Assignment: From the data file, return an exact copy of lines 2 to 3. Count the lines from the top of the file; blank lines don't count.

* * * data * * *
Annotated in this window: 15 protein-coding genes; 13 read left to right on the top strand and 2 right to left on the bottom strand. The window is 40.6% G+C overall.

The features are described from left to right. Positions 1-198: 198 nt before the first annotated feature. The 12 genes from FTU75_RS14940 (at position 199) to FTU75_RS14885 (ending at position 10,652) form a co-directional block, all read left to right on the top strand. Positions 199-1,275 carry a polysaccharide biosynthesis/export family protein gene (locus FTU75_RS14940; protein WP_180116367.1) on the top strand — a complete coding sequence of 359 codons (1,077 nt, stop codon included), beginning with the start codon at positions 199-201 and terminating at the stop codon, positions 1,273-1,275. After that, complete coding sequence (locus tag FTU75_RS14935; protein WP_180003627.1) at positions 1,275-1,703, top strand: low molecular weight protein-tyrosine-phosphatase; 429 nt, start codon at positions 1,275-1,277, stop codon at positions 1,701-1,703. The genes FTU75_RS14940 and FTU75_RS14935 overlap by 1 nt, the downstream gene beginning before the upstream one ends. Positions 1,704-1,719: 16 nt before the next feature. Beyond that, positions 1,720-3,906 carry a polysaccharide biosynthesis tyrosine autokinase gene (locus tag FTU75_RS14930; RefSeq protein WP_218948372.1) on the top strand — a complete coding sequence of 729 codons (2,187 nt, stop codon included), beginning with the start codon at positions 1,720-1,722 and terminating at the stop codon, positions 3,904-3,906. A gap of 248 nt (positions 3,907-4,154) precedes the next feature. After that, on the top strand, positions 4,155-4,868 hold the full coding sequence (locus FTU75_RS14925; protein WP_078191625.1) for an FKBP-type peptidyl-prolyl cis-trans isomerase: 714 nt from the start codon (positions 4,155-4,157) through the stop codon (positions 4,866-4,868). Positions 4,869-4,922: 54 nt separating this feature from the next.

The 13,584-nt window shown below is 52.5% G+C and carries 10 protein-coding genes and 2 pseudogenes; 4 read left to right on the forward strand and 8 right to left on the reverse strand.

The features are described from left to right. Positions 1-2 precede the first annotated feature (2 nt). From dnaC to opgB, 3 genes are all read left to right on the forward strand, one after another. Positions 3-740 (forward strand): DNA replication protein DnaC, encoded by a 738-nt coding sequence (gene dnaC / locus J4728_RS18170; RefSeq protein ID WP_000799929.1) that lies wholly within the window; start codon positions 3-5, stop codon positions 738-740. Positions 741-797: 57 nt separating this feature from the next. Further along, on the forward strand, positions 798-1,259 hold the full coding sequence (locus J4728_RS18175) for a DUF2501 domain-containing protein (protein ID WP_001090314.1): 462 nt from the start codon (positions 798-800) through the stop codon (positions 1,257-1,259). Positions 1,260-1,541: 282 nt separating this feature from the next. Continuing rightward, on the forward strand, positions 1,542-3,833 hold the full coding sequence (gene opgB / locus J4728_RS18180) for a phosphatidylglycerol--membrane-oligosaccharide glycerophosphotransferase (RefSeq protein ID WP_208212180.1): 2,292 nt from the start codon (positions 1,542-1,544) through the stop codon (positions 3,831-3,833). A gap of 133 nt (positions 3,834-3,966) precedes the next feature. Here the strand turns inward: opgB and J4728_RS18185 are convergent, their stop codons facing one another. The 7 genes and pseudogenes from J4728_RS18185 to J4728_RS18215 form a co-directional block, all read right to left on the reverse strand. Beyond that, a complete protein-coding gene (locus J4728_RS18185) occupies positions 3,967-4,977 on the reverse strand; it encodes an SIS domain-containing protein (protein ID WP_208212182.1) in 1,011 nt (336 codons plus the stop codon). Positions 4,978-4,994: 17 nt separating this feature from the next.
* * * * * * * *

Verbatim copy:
The features are described from left to right. Positions 1-198: 198 nt before the first annotated feature. The 12 genes from FTU75_RS14940 (at position 199) to FTU75_RS14885 (ending at position 10,652) form a co-directional block, all read left to right on the top strand. Positions 199-1,275 carry a polysaccharide biosynthesis/export family protein gene (locus FTU75_RS14940; protein WP_180116367.1) on the top strand — a complete coding sequence of 359 codons (1,077 nt, stop codon included), beginning with the start codon at positions 199-201 and terminating at the stop codon, positions 1,273-1,275. After that, complete coding sequence (locus tag FTU75_RS14935; protein WP_180003627.1) at positions 1,275-1,703, top strand: low molecular weight protein-tyrosine-phosphatase; 429 nt, start codon at positions 1,275-1,277, stop codon at positions 1,701-1,703. The genes FTU75_RS14940 and FTU75_RS14935 overlap by 1 nt, the downstream gene beginning before the upstream one ends. Positions 1,704-1,719: 16 nt before the next feature. Beyond that, positions 1,720-3,906 carry a polysaccharide biosynthesis tyrosine autokinase gene (locus tag FTU75_RS14930; RefSeq protein WP_218948372.1) on the top strand — a complete coding sequence of 729 codons (2,187 nt, stop codon included), beginning with the start codon at positions 1,720-1,722 and terminating at the stop codon, positions 3,904-3,906. A gap of 248 nt (positions 3,907-4,154) precedes the next feature. After that, on the top strand, positions 4,155-4,868 hold the full coding sequence (locus FTU75_RS14925; protein WP_078191625.1) for an FKBP-type peptidyl-prolyl cis-trans isomerase: 714 nt from the start codon (positions 4,155-4,157) through the stop codon (positions 4,866-4,868). Positions 4,869-4,922: 54 nt separating this feature from the next.

The 13,584-nt window shown below is 52.5% G+C and carries 10 protein-coding genes and 2 pseudogenes; 4 read left to right on the forward strand and 8 right to left on the reverse strand.